If you are using any other medications apart from Morphine let your doctor know, so that your doctor can judge how other medications are going to interact with Morphine. Let us find out how morphine interacts with other drugs
Morphine can interact with
- Muscle relaxants
- CNS depressants
- PGP(P-Glycoprotein inhibitors)
Let your doctor know if you are using any other non prescription, prescription medications, OTC medications, dietary or nutritional supplements, recreational herbal remedies, and or illegal drugs.
The parallel use of morphine with CNS depressants comprising of tranquilizers, hypnotics, sedatives, phenothiazines, general anesthetics or other opioids and alcohol can enhance the harmful effects like respiratory depression, coma, profound sedation and even death. Patients receiving morphine and CNS depressants should be monitored for signs of hypotension, sedation and respiratory depression.
Morphine can increase the neuromuscular blocking activity of various muscle relaxants (skeletal) and generate high level of respiratory depression. Patients receiving muscle relaxants and morphine together should be monitored for the signs of high level of respiratory depression.
MAOIs can affect the efficiency of morphine. Patients who are given combination of an MAOI and morphine should be monitored for high level of central nervous system and respiratory depression. MAOIs affect the morphine anxiety, respiratory depression, coma or confusion. Morphine should not be prescribed to the patients using MAOIs or stopped using the treatment at least for 14 days.
Morphine can decrease the potency of diuretics by instigating the liberation of antidiuretic hormone. Morphine can also cause urinary retention and thus resulting in sphincter spasm of bladder especially in men having enlarged prostates.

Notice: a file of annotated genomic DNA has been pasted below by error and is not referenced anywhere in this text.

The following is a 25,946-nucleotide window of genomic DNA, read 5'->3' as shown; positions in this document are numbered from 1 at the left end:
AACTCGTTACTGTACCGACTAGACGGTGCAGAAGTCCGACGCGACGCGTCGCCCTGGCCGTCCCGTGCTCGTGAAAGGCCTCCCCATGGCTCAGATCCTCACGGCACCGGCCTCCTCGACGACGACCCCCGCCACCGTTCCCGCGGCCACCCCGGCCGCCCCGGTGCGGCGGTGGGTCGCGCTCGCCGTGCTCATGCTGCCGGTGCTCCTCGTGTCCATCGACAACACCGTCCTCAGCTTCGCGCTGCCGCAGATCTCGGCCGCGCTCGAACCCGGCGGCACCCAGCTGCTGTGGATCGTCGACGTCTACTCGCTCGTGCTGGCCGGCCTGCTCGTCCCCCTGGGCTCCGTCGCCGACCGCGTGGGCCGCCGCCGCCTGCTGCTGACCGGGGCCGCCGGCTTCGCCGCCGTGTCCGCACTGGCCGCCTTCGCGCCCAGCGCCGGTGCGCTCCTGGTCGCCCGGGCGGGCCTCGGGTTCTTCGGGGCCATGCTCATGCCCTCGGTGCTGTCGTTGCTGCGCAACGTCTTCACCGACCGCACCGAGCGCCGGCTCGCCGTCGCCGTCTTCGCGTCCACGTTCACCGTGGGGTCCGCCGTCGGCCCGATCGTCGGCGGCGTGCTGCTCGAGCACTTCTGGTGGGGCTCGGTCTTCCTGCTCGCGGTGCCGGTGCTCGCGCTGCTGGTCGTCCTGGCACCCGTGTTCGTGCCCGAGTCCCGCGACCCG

Cimetidine can affect morphine-generated respiratory depression. According to a report a patient undergoing the process of hemodialysis, when administered parallel with cimetidine and morphine reported signs of serious respiratory depression and confusion.
Anticholinergics when used simultaneously with opioid analgesics can increase the risk of severe constipation or urinary retention. Patients should be monitored for signs of decreased gastric motility and urinary retention when using morphine and Anticholinergics concurrently.
Mixed Antagonist/Agonist and Partial Agonist- Opioid Analgesics
Mixed Antagonist/Agonist and Partial Agonist (Opioid Analgesics) can lower the efficiency of morphine or increase withdrawal symptoms. Do not use antagonist/agonist or partial analgesics with morphine.
PGP inhibitors can enhance the absorption of morphine to a large extent. Therefore patients using the two medications together should be monitored for central nervous system or respiratory depression.
Before you start taking morphine consult your health care provider to know about various morphine drug interactions with the medications you are using currently. The medications you are using might interact with morphine to produce harmful effects that you might not be aware of. Make a list of all other medications you are using and share the list with your doctor to avoid complications and use drug safely.
Your doctor can check for ingredients present in medication you are using and can advice you on whether morphine is safe to be used with those medications. Avoid changing your dose or stop taking morphine suddenly.